At night, we observe many more species at the hibernacula. Deer mice and brush rabbits are seen entering and exiting the hibernacula throughout the evening and are likely occupying these structures throughout the day. Additionally, many mesocarnivores show interest in these hibernacula at night. They are seen sniffing around the entrances, likely smelling potential prey that hides inside. Thus far, we’ve recorded Virginia opossums, striped skunks, and common raccoons, as well as two rarely sighted species that have not been previously seen at NCOS: spotted skunk, and gray fox. These individuals likely do not occupy the hibernacula, but we believe their associations are important.
Here are two images of a Gray Fox investigating a hibernaculum at night.
Left image: a slightly fuzzy photo of a Spotted Skunk. Right image: for comparison - this photo is of a more familiar Striped Skunk.
So far, the cameras have recorded 17-18 vertebrate species (8-9 mammals with Harvest mouse yet to be confirmed, 7 birds, and 2 reptiles) on, in, or near the hibernacula (see list of species in table below). This represents most of the primary and secondary categories of vertebrate species in our local terrestrial food web, implying that the hibernacula play an important role in the creation of habitat at NCOS. Small vertebrates are a key food source for many of the beloved avian predators at NCOS, and providing refuge spaces that support a greater abundance and diversity of these species has likely played a key role in developing the food web and supporting raptors at NCOS. This ecological complexity is usually naturally present in an undisturbed environment with features such as boulder piles, snags, fallen logs, and brushy habitat. In restoration projects that start with a barren landscape, this complexity must be creatively incorporated through low cost structures like the hibernacula at NCOS.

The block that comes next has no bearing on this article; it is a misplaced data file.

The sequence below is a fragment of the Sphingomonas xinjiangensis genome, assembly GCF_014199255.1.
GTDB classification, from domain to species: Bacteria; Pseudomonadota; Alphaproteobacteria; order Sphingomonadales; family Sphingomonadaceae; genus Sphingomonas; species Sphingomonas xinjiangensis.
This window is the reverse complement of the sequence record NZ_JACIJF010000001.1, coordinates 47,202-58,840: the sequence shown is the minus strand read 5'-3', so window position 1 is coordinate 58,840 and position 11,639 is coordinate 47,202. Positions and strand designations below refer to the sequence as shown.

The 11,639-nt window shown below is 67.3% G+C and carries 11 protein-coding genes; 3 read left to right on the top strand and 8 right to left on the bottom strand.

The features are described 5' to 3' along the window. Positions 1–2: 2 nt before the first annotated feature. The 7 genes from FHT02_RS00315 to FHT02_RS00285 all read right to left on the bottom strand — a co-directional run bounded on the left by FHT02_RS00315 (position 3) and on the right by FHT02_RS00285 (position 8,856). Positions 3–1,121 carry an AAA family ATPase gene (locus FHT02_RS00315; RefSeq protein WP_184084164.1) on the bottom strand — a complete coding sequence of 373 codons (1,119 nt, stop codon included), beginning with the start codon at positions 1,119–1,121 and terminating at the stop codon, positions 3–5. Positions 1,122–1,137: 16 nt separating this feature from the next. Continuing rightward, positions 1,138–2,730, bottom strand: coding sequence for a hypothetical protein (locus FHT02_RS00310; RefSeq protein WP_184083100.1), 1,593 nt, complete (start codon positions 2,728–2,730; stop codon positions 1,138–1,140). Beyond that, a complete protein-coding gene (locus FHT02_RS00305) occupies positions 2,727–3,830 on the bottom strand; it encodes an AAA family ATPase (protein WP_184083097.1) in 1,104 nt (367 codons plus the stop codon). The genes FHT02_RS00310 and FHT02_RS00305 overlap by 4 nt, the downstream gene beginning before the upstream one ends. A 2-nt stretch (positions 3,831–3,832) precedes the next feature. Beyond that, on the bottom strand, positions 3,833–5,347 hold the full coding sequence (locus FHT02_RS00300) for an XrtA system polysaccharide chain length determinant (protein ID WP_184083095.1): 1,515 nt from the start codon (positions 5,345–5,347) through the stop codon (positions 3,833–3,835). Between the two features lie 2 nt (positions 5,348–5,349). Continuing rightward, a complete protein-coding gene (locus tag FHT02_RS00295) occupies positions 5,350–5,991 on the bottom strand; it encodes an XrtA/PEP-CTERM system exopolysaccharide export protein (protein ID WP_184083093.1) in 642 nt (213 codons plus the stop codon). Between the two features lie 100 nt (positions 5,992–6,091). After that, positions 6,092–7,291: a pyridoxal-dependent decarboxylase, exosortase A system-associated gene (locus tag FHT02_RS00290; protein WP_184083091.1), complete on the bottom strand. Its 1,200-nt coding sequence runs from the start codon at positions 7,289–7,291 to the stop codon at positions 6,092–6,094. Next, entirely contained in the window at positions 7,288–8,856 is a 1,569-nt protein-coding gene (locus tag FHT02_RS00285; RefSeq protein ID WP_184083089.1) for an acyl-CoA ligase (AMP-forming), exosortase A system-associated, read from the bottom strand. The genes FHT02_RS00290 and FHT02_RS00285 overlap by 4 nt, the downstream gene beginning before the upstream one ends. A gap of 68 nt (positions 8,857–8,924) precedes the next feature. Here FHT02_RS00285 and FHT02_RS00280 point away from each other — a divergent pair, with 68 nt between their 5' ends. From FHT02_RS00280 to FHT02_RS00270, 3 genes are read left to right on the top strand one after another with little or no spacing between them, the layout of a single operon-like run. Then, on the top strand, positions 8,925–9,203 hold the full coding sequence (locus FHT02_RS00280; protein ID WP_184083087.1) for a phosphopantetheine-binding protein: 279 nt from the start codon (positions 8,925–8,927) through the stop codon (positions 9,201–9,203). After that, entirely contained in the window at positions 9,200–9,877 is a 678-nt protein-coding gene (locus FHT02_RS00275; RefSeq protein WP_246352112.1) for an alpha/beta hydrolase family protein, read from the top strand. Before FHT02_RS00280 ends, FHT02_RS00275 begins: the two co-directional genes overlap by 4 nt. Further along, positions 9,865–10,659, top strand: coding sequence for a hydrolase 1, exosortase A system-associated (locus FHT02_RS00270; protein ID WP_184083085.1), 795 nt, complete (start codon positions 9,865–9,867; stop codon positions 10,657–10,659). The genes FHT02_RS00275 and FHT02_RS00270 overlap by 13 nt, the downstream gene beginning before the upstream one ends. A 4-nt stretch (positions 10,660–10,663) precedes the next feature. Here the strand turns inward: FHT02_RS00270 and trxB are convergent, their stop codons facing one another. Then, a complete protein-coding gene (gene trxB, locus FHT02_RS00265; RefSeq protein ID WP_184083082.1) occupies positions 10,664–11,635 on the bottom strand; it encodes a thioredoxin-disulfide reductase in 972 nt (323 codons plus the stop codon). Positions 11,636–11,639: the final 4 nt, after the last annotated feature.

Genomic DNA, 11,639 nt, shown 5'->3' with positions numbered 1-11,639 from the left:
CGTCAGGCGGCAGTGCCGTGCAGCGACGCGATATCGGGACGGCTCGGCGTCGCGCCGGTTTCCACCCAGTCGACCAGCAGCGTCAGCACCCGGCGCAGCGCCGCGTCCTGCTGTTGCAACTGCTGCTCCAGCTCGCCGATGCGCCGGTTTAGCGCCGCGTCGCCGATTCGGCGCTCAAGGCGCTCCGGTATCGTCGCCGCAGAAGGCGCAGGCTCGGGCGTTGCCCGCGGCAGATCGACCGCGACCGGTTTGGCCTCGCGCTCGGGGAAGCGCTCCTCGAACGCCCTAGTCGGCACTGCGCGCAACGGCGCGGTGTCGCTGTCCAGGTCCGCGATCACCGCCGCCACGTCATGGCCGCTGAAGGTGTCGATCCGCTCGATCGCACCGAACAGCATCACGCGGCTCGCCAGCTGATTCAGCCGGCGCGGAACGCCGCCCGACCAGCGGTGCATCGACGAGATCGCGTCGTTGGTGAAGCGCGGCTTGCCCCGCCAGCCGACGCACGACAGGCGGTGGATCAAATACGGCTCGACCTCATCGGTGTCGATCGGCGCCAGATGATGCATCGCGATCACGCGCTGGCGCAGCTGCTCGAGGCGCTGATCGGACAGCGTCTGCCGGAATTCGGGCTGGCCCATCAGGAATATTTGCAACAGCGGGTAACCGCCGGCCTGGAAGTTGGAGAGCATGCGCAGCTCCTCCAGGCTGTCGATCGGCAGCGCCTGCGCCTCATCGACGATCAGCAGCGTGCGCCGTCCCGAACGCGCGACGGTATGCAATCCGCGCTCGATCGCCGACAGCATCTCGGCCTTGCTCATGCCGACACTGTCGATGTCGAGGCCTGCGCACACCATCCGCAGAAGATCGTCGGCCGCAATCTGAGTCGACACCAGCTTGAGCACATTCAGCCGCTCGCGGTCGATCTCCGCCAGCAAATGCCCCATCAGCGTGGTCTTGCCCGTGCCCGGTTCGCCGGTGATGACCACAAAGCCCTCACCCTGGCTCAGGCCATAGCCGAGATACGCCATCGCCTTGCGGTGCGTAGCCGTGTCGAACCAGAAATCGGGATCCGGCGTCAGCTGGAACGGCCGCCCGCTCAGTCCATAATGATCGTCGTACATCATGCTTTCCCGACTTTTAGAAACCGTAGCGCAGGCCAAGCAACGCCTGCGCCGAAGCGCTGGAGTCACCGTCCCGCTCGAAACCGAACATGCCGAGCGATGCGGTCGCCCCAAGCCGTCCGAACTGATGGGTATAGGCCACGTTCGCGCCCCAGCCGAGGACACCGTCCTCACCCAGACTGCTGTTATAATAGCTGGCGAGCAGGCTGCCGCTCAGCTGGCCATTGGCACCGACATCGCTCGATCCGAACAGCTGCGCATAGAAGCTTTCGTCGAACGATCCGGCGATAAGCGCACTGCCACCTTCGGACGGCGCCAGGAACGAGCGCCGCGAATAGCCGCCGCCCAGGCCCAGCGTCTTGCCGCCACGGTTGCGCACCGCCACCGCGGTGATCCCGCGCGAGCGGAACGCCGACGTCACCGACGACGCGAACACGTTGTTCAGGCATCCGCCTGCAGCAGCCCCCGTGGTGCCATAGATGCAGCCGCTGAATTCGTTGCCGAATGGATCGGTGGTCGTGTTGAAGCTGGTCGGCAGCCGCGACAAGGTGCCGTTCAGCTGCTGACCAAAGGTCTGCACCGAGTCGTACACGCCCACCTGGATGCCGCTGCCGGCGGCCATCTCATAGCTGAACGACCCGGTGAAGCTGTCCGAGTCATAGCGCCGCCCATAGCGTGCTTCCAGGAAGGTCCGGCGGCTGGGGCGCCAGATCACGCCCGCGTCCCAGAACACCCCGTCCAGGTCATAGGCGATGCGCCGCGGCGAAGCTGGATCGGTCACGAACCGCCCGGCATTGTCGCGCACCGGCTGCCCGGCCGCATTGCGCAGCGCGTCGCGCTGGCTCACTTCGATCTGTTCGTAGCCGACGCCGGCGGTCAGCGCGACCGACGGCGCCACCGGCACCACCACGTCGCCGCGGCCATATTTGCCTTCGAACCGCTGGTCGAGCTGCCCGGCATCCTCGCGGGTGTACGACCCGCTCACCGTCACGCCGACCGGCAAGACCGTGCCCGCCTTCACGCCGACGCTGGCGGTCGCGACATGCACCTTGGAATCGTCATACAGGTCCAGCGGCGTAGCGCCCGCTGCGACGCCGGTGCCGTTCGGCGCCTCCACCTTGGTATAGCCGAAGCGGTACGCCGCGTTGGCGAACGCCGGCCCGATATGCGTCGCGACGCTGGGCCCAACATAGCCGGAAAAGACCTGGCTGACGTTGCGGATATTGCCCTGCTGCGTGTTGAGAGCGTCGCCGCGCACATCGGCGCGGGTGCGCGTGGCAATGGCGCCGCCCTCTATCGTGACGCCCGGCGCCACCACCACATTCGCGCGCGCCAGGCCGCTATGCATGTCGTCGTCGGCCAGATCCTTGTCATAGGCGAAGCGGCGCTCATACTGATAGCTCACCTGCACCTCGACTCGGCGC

After we complete the processing of images from our first study period, we will discuss opportunities for additional research to further understand the role of artificial refugia and how they could be incorporated into other restoration projects.
Table of vertebrate species recorded by motion-detection cameras at hibernacula on North Campus Open Space, February - March 2021.
|CLASS||COMMON NAME||LATIN NAME||BEHAVIOR/NOTES|
|Reptiles||Red-sided garter snake||Thamnophis sirtalis infernalis||sighted on camera and in VES entering tunnels (hand caught and confirmed by hand)|
|Reptiles||Western Fence Lizard||Sceloperous occidentalis||frequently basking on slabs|
|Birds||American Crow||Corvus brachyrhynchos||perched on top|
|Birds||Burrowing owl||Athene cunicularia||Within crevices or on top|
|Birds||Cooper's Hawk||Accipiter cooperii||perched adjacent, and one predatory event caught on camera|
|Birds||Song sparrow||Melospiza melodia||perched on top|
|Birds||Wrens or thrushes||perched on top, and within crevices on one instance|
|Birds||Western meadowlark||Sturnella neglecta||perched on top, seed searching?|
|Birds||Yellow-rumped warbler||Setophaga coronata||perched on top|
|Mammal||Brush Rabbit||Sylvilagus bachmani||in and out of most hibernacula at night|
|Mammal||California Ground Squirrel||Otospermophilus beecheyi||in and out of most hibernacula during day|
|Mammal||Common Raccoon||Procyon lotor|
|Mammal||Deer Mouse||Peromyscus sp.||confirmed with track tunnels, frequently visits during day|
|Mammal||Gray Fox||Urocyon cinereoargenteus||one occurrence, two foxes sniffing entrances|
|Mammal||Harvest Mouse||Reithrodontomys sp.||not yet confirmed by track tunnels|
|Mammal||Spotted Skunk||Spilogale gracilis||investigates at night, less common|
|Mammal||Striped Skunk||Mephitis mephitis||investigates at night, less common|
|Mammal||Virginia Opossum||Didelphis virginiana||investigates at night, fairly common|
This article was written by Alistair Dobson and edited and formatted for the web by Ryan Clark.